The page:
Friday, September 30, 2011

Occupy Wall Street

So we're watching our own "spring" unfold, like the Arabs have, as our own young, angry, poor people are starting to protest nationwide.

But I don't think Occupy Wall Street is going to succeed at changing the world.  Here is their manifesto:

Why do I think they are going to fail?

Historically in the US, movements that gained a lot of traction and went really far (like Temperance) had a single goal, not a laundry list of grievances. I KNOW the Declaration of Independence is a laundry list. And they did succeed in rebelling and changing their entire world. But other movements, since then, have alienated possible members when they start making laundry lists, and they end up with too few people to really get behind them and change things.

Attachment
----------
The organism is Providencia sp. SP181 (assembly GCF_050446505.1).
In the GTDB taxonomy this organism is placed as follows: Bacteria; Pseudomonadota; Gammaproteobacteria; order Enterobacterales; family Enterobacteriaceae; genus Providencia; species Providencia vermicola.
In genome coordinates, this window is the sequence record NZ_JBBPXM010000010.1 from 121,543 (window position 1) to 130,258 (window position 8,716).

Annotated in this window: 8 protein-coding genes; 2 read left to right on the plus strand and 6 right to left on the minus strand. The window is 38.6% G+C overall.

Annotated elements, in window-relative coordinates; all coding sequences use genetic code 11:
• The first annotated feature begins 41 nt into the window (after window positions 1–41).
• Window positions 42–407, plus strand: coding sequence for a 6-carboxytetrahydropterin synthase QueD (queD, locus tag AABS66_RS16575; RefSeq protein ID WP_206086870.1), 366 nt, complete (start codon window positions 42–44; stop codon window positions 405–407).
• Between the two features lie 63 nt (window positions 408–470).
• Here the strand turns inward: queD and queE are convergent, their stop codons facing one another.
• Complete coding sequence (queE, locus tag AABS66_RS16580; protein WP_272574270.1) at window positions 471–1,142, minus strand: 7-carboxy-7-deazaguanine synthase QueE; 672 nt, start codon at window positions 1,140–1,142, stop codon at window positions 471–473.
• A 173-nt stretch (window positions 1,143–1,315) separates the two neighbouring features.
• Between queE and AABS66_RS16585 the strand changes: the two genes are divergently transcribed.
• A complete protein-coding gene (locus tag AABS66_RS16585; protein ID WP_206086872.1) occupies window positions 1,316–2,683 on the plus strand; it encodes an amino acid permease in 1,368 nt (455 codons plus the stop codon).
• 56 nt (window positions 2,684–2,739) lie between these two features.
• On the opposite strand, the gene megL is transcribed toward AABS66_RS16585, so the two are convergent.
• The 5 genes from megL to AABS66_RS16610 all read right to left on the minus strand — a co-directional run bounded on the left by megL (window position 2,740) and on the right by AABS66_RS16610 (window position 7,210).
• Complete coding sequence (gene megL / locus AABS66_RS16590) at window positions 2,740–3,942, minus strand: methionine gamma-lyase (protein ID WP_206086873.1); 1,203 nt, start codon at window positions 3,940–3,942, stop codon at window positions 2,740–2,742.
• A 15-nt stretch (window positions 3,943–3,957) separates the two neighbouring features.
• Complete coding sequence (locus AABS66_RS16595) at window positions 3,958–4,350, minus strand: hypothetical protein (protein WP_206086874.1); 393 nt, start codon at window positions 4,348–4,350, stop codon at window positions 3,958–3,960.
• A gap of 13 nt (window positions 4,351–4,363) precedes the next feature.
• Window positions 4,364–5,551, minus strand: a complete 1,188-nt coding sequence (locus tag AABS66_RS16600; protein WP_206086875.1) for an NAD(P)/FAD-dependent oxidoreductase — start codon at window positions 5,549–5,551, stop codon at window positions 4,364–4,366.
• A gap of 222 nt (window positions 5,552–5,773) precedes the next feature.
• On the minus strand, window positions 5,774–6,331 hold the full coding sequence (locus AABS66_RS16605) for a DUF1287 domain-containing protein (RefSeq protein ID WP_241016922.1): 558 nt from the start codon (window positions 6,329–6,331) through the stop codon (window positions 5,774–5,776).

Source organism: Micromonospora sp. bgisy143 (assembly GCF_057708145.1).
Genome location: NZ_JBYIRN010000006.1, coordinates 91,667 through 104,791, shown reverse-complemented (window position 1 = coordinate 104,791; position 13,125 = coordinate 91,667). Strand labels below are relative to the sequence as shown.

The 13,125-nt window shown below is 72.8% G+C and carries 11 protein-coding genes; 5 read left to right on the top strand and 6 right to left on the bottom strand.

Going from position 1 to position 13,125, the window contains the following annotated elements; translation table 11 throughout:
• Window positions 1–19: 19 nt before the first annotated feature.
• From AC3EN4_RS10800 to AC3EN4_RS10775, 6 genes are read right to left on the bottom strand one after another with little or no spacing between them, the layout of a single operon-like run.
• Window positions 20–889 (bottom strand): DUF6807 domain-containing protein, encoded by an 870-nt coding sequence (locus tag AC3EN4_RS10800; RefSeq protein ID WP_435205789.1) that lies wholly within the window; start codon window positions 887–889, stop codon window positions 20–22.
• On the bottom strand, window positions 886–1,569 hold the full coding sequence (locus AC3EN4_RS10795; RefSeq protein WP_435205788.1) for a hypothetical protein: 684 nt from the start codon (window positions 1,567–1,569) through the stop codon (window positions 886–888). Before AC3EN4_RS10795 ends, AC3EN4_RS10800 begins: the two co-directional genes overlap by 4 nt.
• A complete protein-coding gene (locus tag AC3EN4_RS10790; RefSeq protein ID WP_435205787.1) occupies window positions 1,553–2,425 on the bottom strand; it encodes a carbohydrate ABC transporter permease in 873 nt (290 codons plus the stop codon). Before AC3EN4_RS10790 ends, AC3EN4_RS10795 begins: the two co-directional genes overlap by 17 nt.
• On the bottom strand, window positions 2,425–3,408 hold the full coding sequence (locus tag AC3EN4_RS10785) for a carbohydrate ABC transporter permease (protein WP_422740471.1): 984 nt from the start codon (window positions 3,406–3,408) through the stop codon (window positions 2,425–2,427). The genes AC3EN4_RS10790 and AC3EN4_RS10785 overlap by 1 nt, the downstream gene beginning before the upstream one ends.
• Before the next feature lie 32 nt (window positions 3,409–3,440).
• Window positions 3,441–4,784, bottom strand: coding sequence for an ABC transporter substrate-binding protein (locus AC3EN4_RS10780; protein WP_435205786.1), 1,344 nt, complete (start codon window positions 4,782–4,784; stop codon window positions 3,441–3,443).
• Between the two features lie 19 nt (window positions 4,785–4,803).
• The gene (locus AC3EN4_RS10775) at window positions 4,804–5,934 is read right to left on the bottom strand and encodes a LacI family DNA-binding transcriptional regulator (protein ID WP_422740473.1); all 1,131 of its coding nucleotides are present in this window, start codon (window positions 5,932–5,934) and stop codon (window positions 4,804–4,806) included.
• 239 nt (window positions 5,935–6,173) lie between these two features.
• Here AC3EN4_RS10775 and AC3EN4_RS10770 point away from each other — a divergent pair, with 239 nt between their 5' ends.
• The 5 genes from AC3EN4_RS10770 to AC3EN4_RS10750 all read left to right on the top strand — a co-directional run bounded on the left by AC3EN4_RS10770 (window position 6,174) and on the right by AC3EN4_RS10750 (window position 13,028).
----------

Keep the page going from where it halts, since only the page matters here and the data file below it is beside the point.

Occupy Wall Street's manifesto starts out saying they are protesting the overwhelming corruption in large corporations that is controlling the government, the people, health care, and everything about our lives.  And there are a lot of angry people who can get behind that. This is a pretty strong stand.

But then they actually make a laundry list. A laundry list seems to make sense to angry people--they want to tell you exactly WHY they are angry. But a laundry list also serves to narrow down the people who will side with you because it introduces a lot of places where people can disagree and jump off the bandwagon. They also open the door to losing support as people dispute the facts, especially if the document is hastily written in anger.

Like this line from their manifesto: "They have profited off of the torture, confinement, and cruel treatment of countless nonhuman animals, and actively hide these practices."

Okay, first of all, "Nonhuman animals" is a stupid phrase. The average human being understands that when you say "animals," you don't mean "humans and all the members of Kingdom Animalia." Animals generally means, by its very definition, non-human animals. Only the most full-of-themselves people would have to say "Nonhuman animals." So instead of drawing support, the language they chose is alienating people.